When Amazon announced earlier this month that it had selected Long Island City in New York and Crystal City in Arlington, Virginia, as the two new locations for its east coast headquarters, it brought to an end more than a year of conjecture about what kinds of amenities the tech giant would prioritize in a new host city. Even as the HQ2 bonanza fades, though, the era of the tech industry mega-development is still very much upon us.
Next week, in San Jose, the city council is expected to vote on the sale of public land to Google, the first in a series of approvals needed for a proposed development that could transform the area around Diridon Station, a central transit hub in the heart of the largest city in Silicon Valley. But where the Amazon deal was notable for the massive tax incentives the company secured largely in secret from its new host cities — and the even-more-lavish promises from dozens of runners-up — San Jose is hoping for a different dynamic.
“Through the Diridon Station Area Process, San José and Google have provided a model that stands in stark contrast to the process followed by Amazon and other corporations who have sought large subsidies and presents a better model for the relationship between cities and tech employers,” said Mayor Sam Liccardo in a press release announcing a preliminary agreement with Google earlier this month. “We won’t use our taxpayers’ dollars as bait. Instead, we’re working together with the community and Google to develop a mutually beneficial path that delivers far better value to the residents we serve.”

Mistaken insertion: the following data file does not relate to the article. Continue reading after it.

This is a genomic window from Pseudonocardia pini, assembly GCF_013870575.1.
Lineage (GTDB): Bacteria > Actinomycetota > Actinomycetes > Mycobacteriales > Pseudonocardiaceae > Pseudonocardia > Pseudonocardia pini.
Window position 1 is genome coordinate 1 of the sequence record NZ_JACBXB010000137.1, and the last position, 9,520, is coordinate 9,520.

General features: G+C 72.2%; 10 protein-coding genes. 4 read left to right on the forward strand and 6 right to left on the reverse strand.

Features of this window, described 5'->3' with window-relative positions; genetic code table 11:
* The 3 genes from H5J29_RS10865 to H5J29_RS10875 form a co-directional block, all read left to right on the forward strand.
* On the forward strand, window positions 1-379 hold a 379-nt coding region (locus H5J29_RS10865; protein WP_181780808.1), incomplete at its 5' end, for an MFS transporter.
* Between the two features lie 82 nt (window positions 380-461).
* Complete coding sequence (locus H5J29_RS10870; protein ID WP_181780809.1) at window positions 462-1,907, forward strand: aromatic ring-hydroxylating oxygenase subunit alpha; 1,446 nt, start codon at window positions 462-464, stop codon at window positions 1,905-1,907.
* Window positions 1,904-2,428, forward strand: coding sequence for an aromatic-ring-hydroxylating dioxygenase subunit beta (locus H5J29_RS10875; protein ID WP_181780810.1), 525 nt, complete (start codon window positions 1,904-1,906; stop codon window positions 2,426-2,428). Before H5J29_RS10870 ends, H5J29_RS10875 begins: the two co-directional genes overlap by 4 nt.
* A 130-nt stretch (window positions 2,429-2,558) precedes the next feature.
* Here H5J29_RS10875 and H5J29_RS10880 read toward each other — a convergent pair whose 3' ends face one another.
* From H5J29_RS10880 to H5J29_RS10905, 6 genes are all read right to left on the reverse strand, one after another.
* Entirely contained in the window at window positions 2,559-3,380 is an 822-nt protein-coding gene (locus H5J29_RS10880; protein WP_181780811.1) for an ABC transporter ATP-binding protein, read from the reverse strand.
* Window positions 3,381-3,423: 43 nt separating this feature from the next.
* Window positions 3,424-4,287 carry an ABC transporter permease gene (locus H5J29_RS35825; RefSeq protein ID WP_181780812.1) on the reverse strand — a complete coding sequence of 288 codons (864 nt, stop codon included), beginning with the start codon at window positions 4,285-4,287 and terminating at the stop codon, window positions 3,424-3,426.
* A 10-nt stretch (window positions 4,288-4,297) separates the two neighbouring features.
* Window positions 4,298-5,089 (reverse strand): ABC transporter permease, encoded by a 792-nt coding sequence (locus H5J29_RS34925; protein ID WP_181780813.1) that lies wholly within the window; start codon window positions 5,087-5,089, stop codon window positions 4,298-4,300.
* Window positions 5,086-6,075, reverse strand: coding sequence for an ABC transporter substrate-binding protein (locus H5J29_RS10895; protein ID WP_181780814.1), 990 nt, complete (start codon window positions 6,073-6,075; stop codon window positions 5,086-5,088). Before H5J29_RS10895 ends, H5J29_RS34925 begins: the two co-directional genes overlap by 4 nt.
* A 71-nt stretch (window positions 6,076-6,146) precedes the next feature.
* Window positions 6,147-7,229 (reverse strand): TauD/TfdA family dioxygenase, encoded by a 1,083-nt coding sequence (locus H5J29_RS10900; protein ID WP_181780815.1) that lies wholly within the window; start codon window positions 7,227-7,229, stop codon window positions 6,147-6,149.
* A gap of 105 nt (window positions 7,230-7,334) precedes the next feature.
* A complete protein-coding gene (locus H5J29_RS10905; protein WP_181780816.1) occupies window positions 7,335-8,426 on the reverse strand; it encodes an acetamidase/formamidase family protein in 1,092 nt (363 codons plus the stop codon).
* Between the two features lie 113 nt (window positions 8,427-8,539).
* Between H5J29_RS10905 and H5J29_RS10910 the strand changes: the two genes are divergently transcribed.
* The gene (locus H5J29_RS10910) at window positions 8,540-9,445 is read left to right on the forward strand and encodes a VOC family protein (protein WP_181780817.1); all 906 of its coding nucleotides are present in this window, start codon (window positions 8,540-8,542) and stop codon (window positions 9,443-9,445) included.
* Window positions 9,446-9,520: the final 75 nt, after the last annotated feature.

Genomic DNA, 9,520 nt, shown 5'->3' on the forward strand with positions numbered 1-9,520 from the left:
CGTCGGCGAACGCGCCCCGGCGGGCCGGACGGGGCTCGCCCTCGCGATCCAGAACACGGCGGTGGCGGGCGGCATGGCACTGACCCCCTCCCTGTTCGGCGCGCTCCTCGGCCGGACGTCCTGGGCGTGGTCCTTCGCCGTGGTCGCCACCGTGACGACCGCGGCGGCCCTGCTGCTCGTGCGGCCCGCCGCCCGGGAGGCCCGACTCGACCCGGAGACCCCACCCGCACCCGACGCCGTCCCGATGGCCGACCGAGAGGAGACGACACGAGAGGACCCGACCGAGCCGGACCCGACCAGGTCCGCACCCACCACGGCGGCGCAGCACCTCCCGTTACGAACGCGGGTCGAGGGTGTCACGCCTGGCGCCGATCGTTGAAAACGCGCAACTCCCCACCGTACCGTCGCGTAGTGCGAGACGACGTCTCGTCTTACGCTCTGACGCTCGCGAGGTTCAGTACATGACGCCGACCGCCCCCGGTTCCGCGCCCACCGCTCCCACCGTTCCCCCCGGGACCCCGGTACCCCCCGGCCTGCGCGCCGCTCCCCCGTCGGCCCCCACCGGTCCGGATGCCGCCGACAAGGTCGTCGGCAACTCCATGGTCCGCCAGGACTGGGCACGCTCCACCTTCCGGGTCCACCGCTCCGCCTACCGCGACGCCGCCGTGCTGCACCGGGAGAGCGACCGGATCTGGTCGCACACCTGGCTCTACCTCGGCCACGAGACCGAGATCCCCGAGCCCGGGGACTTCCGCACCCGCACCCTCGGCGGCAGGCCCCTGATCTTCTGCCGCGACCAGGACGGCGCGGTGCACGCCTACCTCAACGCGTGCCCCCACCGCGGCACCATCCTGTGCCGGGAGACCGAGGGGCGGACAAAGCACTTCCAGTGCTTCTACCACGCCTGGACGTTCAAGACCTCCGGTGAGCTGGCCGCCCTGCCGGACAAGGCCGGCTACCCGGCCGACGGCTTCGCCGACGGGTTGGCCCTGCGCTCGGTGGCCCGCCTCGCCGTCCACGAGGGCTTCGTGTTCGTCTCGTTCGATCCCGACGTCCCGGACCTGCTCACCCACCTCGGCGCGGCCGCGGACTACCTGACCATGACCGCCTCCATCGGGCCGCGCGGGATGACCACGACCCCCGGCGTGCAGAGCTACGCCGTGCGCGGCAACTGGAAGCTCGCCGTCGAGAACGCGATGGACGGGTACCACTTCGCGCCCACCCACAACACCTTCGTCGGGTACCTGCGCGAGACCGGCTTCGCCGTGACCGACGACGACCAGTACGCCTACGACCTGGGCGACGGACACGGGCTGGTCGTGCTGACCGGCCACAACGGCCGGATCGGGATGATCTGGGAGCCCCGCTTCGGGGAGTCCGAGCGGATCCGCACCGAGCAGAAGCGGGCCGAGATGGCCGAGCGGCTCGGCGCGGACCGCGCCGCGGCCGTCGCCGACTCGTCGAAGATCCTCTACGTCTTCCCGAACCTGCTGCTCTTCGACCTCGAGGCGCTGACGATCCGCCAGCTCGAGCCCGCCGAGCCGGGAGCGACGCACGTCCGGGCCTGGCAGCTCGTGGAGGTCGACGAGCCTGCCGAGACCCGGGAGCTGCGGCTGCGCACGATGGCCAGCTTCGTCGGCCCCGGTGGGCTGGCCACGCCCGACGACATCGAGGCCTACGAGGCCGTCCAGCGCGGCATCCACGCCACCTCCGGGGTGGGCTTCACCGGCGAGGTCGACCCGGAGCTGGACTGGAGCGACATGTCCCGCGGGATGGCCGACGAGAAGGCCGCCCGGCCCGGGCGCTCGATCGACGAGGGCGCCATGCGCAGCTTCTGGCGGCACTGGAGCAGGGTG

In announcing a memorandum of understanding with Google, Liccardo and other members of the city council said they would push for a negotiated community benefits agreement, a downtown financing district to help fund transit amenities and other public-realm improvements, and a policy requiring that 25 percent of all new housing in the area be leased at reduced rates. The final package of community benefits will be negotiated after the land sale is approved and before the city approves zoning and other changes to move the project forward.
For Silicon Valley Rising, which has been leading a campaign to make sure the Google development produces opportunities for community residents rather than gentrification and displacement, the announcement of the MOU is a good sign. But the real substance of the agreement remains to be seen.
“What I’m happy about is that we’ve spent the last 18 months trying to get the city and Google to talk about benefits, and it looks like this is finally happening,” says Maria Noel Fernandez, the deputy director of Working Partnerships USA, which coordinates the Silicon Valley Rising campaign. “It’s a step in the right direction in terms of what they put out, but we still don’t know the details.”
In the weeks before the mayor announced the MOU with Google, Fernandez’s group and another nonprofit sued the city over what they claimed were improperly secret negotiations between city officials and Google over the details of the deal, according to reports. In addition to affordable housing, Silicon Valley Rising wants the agreement to include assurances for a public community benefits agreement process, tenant protections, and investments in transit infrastructure and public schools.